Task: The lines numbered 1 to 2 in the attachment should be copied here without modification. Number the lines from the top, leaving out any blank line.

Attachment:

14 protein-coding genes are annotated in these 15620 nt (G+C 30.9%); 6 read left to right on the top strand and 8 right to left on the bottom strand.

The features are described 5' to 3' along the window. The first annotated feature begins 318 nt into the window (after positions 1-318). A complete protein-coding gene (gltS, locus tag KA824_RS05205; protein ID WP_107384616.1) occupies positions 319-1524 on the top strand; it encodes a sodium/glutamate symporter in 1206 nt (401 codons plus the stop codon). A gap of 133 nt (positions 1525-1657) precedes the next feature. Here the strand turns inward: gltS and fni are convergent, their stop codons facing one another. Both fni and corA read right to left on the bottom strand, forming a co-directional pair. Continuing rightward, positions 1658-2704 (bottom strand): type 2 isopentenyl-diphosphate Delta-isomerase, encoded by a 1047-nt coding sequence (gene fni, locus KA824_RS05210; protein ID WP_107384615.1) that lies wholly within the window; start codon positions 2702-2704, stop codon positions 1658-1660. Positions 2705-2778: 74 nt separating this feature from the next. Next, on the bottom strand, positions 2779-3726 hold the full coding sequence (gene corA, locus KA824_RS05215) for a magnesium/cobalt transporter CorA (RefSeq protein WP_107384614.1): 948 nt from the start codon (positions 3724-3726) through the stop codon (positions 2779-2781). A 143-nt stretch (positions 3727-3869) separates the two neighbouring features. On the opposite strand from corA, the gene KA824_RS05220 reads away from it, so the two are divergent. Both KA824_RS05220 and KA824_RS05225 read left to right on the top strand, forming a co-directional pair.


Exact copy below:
14 protein-coding genes are annotated in these 15620 nt (G+C 30.9%); 6 read left to right on the top strand and 8 right to left on the bottom strand.

The features are described 5' to 3' along the window. The first annotated feature begins 318 nt into the window (after positions 1-318). A complete protein-coding gene (gltS, locus tag KA824_RS05205; protein ID WP_107384616.1) occupies positions 319-1524 on the top strand; it encodes a sodium/glutamate symporter in 1206 nt (401 codons plus the stop codon). A gap of 133 nt (positions 1525-1657) precedes the next feature. Here the strand turns inward: gltS and fni are convergent, their stop codons facing one another. Both fni and corA read right to left on the bottom strand, forming a co-directional pair. Continuing rightward, positions 1658-2704 (bottom strand): type 2 isopentenyl-diphosphate Delta-isomerase, encoded by a 1047-nt coding sequence (gene fni, locus KA824_RS05210; protein ID WP_107384615.1) that lies wholly within the window; start codon positions 2702-2704, stop codon positions 1658-1660. Positions 2705-2778: 74 nt separating this feature from the next. Next, on the bottom strand, positions 2779-3726 hold the full coding sequence (gene corA, locus KA824_RS05215) for a magnesium/cobalt transporter CorA (RefSeq protein WP_107384614.1): 948 nt from the start codon (positions 3724-3726) through the stop codon (positions 2779-2781). A 143-nt stretch (positions 3727-3869) separates the two neighbouring features. On the opposite strand from corA, the gene KA824_RS05220 reads away from it, so the two are divergent. Both KA824_RS05220 and KA824_RS05225 read left to right on the top strand, forming a co-directional pair.